Congress

About 60 Louisiana business owners met virtually with members of Congress Wednesday as part of a campaign to get more pandemic relief for small businesses.

About 60 Louisiana business owners met virtually with members of Congress Wednesday as part of a campaign to get more pandemic relief for small businesses.

“We’re thankful for the second round of (Paycheck Protection Program) funds, but that’s a short-term solution,” said Anna Tusa, who owns New Orleans restaurants Briquette and New Orleans Creole Cookery, along with Briquette Wine Room, a space for private events. Tusa said Congress needs to look at actions that will help small businesses in the long term, such as expanding access to capital, liability protection and affordable health care for employees.

Business at Briquette and Briquette Wine Room, which are both located in the Warehouse District, has dropped off by 80% because the convention business in New Orleans has dried up due to the pandemic and efforts to control the spread of the disease. At New Orleans Creole Cookery, located in the French Quarter, business has dropped off 60%. That’s forced Tusa to furlough employees and dip into her personal savings to keep the businesses going. “This is a hard time, and we’re not the only ones hurting,” she said.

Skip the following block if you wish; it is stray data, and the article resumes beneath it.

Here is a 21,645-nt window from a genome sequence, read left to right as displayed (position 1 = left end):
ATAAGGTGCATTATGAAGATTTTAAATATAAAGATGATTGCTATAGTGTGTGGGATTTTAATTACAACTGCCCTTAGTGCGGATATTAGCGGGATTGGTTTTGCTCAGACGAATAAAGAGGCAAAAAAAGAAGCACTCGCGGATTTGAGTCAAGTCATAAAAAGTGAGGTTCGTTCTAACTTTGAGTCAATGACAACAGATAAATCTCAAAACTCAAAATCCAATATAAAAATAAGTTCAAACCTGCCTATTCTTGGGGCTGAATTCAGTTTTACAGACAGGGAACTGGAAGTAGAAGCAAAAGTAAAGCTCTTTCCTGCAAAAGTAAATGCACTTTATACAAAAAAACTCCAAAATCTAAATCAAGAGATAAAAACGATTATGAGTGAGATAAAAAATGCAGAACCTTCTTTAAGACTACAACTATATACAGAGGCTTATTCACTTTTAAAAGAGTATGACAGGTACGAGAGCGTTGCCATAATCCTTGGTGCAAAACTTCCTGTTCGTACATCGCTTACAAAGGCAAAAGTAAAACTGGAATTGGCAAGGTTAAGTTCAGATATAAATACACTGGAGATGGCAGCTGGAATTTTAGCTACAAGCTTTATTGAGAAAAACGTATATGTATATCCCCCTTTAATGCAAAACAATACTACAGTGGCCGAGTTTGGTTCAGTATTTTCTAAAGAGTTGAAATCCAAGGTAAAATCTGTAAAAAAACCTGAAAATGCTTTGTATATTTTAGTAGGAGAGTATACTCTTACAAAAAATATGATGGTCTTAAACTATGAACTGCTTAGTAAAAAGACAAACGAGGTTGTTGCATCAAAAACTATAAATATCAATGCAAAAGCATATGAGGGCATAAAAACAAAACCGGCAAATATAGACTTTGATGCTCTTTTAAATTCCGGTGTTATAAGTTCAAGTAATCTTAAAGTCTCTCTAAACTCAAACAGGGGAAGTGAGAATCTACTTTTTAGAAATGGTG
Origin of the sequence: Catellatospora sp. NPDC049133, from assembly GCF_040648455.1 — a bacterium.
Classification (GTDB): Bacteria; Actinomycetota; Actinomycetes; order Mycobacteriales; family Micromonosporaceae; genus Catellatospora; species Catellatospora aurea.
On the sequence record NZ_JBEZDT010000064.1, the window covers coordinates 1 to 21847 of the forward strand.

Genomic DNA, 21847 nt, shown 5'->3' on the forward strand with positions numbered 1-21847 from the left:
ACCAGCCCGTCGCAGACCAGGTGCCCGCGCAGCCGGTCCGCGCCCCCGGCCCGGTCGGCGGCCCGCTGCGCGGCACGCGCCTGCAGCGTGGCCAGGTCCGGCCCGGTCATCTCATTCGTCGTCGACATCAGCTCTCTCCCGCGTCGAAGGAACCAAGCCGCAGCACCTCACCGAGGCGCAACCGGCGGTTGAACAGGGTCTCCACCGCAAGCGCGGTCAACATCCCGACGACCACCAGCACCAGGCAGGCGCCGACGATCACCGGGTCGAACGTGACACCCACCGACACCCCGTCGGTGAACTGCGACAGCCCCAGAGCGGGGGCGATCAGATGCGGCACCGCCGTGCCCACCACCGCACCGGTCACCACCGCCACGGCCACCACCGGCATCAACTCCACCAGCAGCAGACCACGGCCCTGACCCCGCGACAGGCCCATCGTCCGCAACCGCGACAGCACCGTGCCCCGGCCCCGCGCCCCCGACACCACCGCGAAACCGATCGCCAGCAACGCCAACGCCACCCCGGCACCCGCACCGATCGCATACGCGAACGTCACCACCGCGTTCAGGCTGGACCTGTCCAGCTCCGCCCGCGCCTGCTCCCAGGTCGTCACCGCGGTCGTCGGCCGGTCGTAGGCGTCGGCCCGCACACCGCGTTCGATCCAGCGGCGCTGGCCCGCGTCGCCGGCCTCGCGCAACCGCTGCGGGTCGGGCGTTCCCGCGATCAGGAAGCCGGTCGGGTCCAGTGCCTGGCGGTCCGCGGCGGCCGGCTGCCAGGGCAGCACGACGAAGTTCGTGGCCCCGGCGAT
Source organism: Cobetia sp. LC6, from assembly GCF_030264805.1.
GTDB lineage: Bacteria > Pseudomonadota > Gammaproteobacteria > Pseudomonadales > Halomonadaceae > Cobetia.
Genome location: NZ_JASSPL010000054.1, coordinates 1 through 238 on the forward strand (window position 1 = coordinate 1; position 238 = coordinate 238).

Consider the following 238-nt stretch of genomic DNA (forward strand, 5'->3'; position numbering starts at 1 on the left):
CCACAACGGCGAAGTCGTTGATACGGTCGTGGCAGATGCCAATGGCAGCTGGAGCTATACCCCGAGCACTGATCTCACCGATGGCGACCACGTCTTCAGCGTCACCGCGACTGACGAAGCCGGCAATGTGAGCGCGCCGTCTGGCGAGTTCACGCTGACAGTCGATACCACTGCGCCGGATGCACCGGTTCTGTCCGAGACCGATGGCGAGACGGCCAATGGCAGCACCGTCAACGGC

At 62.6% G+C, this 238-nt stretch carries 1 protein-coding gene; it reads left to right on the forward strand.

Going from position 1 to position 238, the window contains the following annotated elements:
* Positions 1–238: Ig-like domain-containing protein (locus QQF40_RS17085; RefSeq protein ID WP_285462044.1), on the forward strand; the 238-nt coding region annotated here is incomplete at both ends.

Tusa has tried to keep her employees working and money coming in by partnering with Revolution Foods to prepare meals for needy residents and sponsoring creative events, such as wine dinners at her restaurants. But her properties are in tourist areas of the city, so it’s been difficult to lure people away from their neighborhoods, she said.

“We’re scrappers. We survived Katrina,” she said. “This is a struggle.”

The Virtual Hill Day was sponsored by Goldman Sachs and the company’s 10,000 Small Business Voices program, which aims to help small businesses grow.

Ben Johnson, founder of Techneaux, a Lafayette-based information technology services company, said he was participating in the program to pass along information to people such as U.S. Rep. Clay Higgins, R-Lafayette.

“We want to educate the people in government that represent us about our business concerns,” Johnson said. “We want to plant seeds. We think that’s how you help your business.”

Techneaux has been forced into a work from home operation and revenue has dropped 25%, Johnson said. “Luckily, we’re in good shape financially,” he said, noting that he followed the advice of successful businessmen such as Warren Buffett and Michael Bloomberg about keeping cash reserves in case of bad economic times.


Email Timothy Boone at tboone@theadvocate.com.